When we talk about your mission, raising creative, curious and confident children, I'd love to just hear about how you see the different play and activities that you provide, supporting those three areas for a child.

Gina Moreland  9:41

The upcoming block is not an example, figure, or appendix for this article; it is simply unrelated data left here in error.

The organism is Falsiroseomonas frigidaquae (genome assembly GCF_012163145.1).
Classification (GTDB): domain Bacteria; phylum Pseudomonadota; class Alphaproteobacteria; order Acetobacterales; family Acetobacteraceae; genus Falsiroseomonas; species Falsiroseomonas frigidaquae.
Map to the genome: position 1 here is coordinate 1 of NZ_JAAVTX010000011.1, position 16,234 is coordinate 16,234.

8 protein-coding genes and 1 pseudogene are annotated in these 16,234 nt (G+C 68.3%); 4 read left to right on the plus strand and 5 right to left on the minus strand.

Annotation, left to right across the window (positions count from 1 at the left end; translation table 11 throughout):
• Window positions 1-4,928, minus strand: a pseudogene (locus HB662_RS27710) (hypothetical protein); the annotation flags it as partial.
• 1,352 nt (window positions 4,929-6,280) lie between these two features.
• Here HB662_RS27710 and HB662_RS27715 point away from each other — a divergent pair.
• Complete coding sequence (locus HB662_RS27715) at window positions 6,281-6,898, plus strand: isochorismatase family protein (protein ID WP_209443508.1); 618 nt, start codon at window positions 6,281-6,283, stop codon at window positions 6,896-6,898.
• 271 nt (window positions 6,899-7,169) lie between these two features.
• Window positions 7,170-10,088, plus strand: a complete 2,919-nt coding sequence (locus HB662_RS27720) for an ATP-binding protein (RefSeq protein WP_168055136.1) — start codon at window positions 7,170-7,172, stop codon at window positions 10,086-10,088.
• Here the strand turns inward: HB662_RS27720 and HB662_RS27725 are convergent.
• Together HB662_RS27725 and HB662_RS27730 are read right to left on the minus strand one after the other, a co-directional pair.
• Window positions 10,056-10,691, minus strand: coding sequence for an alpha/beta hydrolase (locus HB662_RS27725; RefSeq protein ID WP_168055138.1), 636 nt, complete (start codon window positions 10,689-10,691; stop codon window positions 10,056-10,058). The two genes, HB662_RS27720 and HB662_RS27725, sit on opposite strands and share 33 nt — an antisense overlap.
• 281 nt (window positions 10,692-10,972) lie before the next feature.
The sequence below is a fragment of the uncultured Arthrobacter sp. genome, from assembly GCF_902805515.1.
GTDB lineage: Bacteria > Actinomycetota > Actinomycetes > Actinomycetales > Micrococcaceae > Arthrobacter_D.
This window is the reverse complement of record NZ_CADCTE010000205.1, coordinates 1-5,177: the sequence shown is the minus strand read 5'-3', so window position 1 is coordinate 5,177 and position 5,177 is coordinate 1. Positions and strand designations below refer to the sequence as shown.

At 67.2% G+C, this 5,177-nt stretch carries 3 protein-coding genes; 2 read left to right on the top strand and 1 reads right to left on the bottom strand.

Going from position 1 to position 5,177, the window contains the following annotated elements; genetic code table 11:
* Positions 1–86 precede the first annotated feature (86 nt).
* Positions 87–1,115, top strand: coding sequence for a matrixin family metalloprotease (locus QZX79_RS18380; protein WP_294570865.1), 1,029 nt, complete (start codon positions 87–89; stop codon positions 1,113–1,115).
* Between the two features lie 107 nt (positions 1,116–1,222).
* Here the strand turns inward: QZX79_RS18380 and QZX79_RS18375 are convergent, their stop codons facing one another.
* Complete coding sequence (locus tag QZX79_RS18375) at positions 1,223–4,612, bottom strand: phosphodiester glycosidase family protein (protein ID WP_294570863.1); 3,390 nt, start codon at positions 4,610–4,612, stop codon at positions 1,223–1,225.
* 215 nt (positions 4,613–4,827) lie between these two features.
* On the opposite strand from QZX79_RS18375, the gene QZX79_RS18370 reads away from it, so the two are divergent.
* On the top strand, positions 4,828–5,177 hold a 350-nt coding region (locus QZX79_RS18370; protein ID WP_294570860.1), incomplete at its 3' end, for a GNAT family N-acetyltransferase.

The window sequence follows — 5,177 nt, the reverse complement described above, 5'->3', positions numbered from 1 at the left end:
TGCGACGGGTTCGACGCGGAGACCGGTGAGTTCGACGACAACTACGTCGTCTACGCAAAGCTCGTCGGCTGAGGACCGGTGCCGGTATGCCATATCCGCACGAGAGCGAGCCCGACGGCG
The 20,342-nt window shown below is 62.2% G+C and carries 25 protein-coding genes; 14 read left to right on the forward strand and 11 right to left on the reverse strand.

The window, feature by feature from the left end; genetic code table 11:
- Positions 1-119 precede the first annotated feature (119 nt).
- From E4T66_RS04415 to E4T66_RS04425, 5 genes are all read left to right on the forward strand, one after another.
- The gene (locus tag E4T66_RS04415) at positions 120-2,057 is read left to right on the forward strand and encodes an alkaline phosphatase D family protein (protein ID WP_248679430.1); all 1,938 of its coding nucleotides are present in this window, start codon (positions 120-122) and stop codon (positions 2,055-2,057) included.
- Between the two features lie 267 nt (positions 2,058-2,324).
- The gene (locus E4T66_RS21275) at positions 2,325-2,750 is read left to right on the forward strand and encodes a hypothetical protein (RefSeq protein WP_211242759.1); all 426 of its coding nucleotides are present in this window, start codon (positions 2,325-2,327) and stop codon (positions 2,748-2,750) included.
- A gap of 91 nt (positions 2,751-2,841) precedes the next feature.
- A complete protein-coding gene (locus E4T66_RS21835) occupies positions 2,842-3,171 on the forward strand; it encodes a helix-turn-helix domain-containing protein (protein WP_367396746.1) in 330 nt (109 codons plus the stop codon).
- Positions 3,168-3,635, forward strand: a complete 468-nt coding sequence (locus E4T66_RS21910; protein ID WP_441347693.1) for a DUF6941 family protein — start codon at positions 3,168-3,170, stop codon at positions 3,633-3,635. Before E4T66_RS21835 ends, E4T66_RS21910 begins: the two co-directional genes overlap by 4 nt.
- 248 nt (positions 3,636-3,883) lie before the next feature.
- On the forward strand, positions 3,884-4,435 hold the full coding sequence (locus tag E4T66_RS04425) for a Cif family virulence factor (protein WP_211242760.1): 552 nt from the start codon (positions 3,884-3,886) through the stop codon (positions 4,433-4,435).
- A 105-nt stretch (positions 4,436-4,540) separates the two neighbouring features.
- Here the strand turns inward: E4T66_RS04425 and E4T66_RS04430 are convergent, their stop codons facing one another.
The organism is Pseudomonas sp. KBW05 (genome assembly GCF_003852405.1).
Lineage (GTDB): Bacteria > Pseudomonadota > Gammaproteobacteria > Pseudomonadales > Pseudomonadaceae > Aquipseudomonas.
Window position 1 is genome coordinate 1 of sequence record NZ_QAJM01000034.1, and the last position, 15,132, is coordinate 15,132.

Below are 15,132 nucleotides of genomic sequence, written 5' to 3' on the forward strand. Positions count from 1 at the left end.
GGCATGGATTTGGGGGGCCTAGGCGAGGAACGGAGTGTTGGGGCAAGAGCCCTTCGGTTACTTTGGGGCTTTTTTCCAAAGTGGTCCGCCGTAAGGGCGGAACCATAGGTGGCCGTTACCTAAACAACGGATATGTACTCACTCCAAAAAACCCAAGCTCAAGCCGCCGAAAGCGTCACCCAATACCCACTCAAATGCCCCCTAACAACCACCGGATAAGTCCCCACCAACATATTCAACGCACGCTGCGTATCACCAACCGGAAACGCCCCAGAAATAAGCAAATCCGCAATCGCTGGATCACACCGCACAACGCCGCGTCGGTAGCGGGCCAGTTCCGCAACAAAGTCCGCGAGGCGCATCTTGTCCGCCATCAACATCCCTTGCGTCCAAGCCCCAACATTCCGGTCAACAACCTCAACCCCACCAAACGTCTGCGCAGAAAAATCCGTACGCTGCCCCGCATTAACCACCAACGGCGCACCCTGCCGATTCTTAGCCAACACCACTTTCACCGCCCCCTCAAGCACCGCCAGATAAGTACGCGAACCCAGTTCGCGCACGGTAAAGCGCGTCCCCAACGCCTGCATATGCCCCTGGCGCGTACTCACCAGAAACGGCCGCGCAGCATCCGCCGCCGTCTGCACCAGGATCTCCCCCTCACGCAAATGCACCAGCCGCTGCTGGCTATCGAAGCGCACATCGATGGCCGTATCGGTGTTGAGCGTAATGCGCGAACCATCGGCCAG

Yes, the three C's. Well creativity obviously is allowing children to make create make use your creativity from their own brains, you know, make things or or create artwork that is authentic to themselves. It's it's focused on not so much on the past. adduction like a lot of school age art is really focused on a craft or a thing that will produce, it'll look like this, or it'll go on the refrigerator and look like that. Or, you know, teachers often default to this kind of thing. That's not really art. Art is really self generated. So our art studio is, embraces that in a big weigh in some of our other programs as well. Curiosity, obviously, is the foundation of all scientific endeavor. And children are hard wired with their five senses to be natural scientists, and our museum we see them doing, you know, listening for things, touching things. Some of the little kids put things in their mouths, no, but it's, they're using, they're using all their senses to learn about the world. And from my mind, the more we can do as parents and teachers to, to activate curiosity, have to say things like, that's a good question, let's find out, or to point out things that you see in nature, or how something works, explaining things like Wow, can opener, how does that work? Well look at this little wheel here, and, and how it goes, how it punctures the top of the can and then it goes, you know, there's there's those ways of taking a moment to tell your kids about the world inspires their curiosity, and it shows you're paying attention. The confidence one really bears a little explanation, because a lot of people say, yeah, I get the curiosity and I get the creativity. But why is confidence in your mission. And for me, it's the whole ball of wax. Because for any of us, if we have confidence in ourselves, we can do anything, we can learn anything, we believe in ourselves. And that's really an important part of being a full person. So there's a couple of examples that I can imagine the museum when I when I think about this, we have a large, wall based climbing structure, we call it the ant wall. And there's little tunnels where you can go in and you can crawl up through various layer levels at this kind of animal shaped thing, there's little hatches where parents can see their kids the whole way up to the top, and those hatches pop off. If the kid gets stuck, which happens, you know, a couple of times a week, they kind of get past their comfort zone, can't quite figure out how to get back down. It's totally safe. No one gets hurt in there, but, but they can get past their comfort zone. And they'll both take them out and put them on the ground and their parent is there. And almost invariably, I see those little kids wanting to go right back into the wall in that moment. And occasionally we see parents No, no, no, you can't do that you're too small, you don't know how to do that you're not big enough or whatever, for in my way of thinking, that's the time you should say, see if you can try it again. Give it another shot, you know, you learned something going up that last time is there a different way you could go to get up and get back down, you're you're actually facilitating the child, of course, in a safe setting like this one, to push their limits, and get past the thing that was scary, or they weren't able to do because that's how we learn. And once you do that, in life, and you know, as adults, we do that all the time, we have more confidence to do it the next time, we start to learn what we're all about what we're capable of where our edges and where we have to learn more stuff. And that process is what builds confidence. And like I said, if kids have confidence, they can they can really pretty much do anything. There's a really interesting study that I took a lot of heart from because it sort of confirms what I think, where they took groups of children that gave them a test that got increasingly difficult, you know, different stages, for one of the groups that kids were praised, oh, you're terrific, kind of you're so smart. You're really great for the other kids, the group they the the not the communication to those children was more around. I love how hard you try. I love that you go back and try again. I love how you figure that out, you know, those kinds of statements that aren't that are more specific, right? And when the kids got to the very hardest test, the kids that have been praised about how great and smart they weren't, they gave up. They didn't feel like they could do that work. Whereas the kids who'd been encouraged that they made a lot of effort. They tried hard. Those kids said, yeah, it was really hard. I couldn't do it. But I'm gonna go back and try it again. I'll try it next time, or whatever. They just had this kind of inner, didn't feel bad about themselves that they weren't passing that last test. They kind of had the sense of who they were that they knew how to try hard. They knew how to figure things out, and they'd probably go back and do it again in that way. And for me, that's what we're trying to replicate in the Museum of giving kids a chance to over and over test their abilities. Try and do things again, whether it's a maker activity, or whether it's climbing this wall, or whether it's learning how to get their boat to float down the river. They're there testing things out and trying over and over again to get it the way they want it to be. And that confidence that they carry that into school and through their life, they'll be very successful people.